In its fiftieth years of existence as a nation-state, Nigeria is about to embark on a new chapter. In the years since flag-independence, save for the unfortunate events of 1966-1970 and the injustice that’s come to be known as June-12, one could hardly think of any other period that was as grave as recent months. That there was not a military coup, mass revolt and or other types of blood-letting political brouhaha, speaks to either a deep-seated collective indifference, a wary nation suspicious of another round of belligerence, or, it could be that we are maturing as a nation.
I cannot imagine a condition — any condition — under which future generations will examine this particular moment and not cringe, be stupefied or feel ashamed. It was a huge embarrassment. It made our country look foolish. It made the vast majority of our political class look dense, greedy and unschooled. Their individual and collective action and inaction made it look as though they placed their personal ambition high and above the wellbeing of our country. And whether they intended it to be so or not, their actions, inactions and pronouncements greatly diminished our country’s status and stature in and outside of the African continent.
What should have been a routine constitutional act — delegation of power — became the catalyst for high-end rumors and frictions. As a result, old sores were reopened, primordial sentiments flamed, and old and almost forgotten regional disputes brought to the fore. Across the Suez and the Mediterranean, and across the Atlantic and the Indian Ocean, our elites validated centuries held notion that we are a people incapable of simple task. And really, those incapable of simple tasks may not be capable of complex tasks. How was it that what is routine in several countries around the world became complicated and intrigue-laden in ours? Twice, we have been lucky; it is hoped that Nigeria has more than two lives.
I do not envy Goodluck Ebele Jonathan. Not many rational and reasonable people would. It is hard to imagine the kind of nervous tension he must have, and is going though. The weight and expectation of the nation. The pull and push of the international community. The storm and thunder that brews in his heart and stomach. Thinking about him reminds me of a great Nigerian, Yakubu Dan-Yumma Gowon. General Gowon was a young man tasked with keeping Nigeria one. In virtually every respect, he did not disappoint. Different era and different circumstances, still, Jonathan Goodluck’s task cannot be any easier.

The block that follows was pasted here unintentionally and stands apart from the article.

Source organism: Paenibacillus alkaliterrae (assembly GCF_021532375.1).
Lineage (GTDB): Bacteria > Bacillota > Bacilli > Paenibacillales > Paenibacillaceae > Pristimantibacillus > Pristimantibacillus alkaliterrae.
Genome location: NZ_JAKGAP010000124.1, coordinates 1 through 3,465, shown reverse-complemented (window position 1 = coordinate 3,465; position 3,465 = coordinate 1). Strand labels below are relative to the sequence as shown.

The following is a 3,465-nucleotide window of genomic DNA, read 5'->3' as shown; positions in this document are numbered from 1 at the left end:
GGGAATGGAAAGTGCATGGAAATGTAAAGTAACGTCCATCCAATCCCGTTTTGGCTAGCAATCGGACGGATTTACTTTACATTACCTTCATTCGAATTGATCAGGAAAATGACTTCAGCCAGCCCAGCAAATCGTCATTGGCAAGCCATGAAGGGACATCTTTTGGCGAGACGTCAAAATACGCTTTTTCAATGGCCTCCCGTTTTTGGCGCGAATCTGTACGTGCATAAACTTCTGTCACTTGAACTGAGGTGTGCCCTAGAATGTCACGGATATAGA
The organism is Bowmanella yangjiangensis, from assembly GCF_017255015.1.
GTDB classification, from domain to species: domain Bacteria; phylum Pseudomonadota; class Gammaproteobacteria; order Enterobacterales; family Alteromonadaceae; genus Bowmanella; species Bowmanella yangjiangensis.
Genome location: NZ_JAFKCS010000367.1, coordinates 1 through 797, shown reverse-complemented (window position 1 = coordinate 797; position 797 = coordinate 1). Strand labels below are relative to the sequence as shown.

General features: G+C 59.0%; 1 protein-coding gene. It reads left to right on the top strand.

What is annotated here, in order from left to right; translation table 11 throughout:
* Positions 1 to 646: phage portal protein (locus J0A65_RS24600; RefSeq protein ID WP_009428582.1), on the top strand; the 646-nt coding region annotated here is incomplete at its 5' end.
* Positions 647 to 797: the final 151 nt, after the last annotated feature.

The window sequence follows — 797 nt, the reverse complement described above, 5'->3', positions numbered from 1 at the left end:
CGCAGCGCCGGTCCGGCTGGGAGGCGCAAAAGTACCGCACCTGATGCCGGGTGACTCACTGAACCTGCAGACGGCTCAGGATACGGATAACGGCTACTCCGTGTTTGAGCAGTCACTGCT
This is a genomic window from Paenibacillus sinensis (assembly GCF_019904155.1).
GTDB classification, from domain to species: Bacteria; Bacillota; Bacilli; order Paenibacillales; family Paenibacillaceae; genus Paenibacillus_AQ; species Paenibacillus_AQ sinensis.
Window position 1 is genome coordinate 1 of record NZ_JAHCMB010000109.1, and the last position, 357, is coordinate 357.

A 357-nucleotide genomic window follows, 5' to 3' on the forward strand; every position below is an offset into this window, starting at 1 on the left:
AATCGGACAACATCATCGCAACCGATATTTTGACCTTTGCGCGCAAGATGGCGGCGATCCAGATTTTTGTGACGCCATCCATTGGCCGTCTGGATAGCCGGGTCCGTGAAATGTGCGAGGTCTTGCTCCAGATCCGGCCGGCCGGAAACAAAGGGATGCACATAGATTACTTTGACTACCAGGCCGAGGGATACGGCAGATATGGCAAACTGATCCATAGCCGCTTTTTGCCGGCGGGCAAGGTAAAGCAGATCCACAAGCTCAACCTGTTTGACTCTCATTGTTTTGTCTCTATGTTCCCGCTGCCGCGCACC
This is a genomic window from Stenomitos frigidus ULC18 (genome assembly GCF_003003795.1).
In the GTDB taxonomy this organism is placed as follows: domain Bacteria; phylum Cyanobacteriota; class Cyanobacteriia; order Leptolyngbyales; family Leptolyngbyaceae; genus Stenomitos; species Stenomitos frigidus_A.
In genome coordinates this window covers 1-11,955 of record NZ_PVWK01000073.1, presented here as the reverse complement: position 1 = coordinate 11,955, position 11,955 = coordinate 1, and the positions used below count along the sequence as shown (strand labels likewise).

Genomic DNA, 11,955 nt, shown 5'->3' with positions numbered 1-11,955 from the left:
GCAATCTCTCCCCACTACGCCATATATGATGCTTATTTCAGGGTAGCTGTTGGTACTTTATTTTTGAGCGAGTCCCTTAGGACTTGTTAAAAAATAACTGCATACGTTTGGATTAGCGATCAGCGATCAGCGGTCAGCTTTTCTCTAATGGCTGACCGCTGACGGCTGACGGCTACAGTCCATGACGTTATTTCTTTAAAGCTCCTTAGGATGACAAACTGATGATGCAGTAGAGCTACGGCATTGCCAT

The road ahead is dangerous. It is treacherous. There are ethnic and politically induced Improvised Explosive Devices (IED) everywhere. From now on he may never be able to go to bed with both eyes closed. Should he be sworn in as the acting president, he may never be able to go to bed with both eyes closed with the windows opened. And should he become the de facto/de jure president, he may have to develop a sense of paranoia. Goodluck Jonathan may never again feel relaxed until after he vacates the (vice) presidency. After all, this is not a man with traits that comes close to those exhibited by Ibrahim Babangida, Sani Abacha or Olusegun Obasanjo. He is fundamentally a decent man.
From the northern part of the country are hawks ready to kick the stool under him. From the west are the inpatient hawks ready to devour him. From the south east and south-south are fierce enemies disguised as friends. In the south-south, and more so in his own region, his enemies seems more determined to bring him down. In all of these, the Vice President has very few friends. And fewer brothers. From the north to the south and everywhere in between are men and women who are ready to do him in. He’s got what they want. For most, they want it not because they are better and or that they can perform better.
Whatever the Nigerian Parliament orders or legislates, Goodluck Jonathan will come to realize, or be reminded of Daisy Bates’s take: “No man or woman who tries to pursue an ideal in his or her own way is without enemies.” Above all else, he must take to heart William Faulkner’s injunction: “Don’t bother just to be better than your contemporaries or predecessors. Try to be better than yourself.”
Once legal and political huddles and hindrances are overcome, the Vice President must think of legacy. His goal must be to create, not destroy; to do great things and not fall into the pit of mediocrity; to lay the foundations for a better future, and not waylay the future; and to do things that history and posterity will applaud. After all, according to Albert Pine, “What we do for ourselves dies with us. What we do for others and the world, remains and is immortal.” He must do those things that set Nigeria on the right path. He must not allow himself to be taken or overtaken by fear.
He must defy all expectations and do what is right in the eyes of all Nigerians. He must speak of abiding hope and endless possibilities. He must speak to and act towards a better Nigeria. This is not the time to fear, to be hesitant. Should he do the right things and walk in the path of righteousness, Nigerians will pray for him; they will support him. The country yearns for a genuine, committed and visionary leader. That is what he must give. Nothing less. He really must do those things his critics and doubter thinks he is incapable of: Set Nigeria on the right footing.
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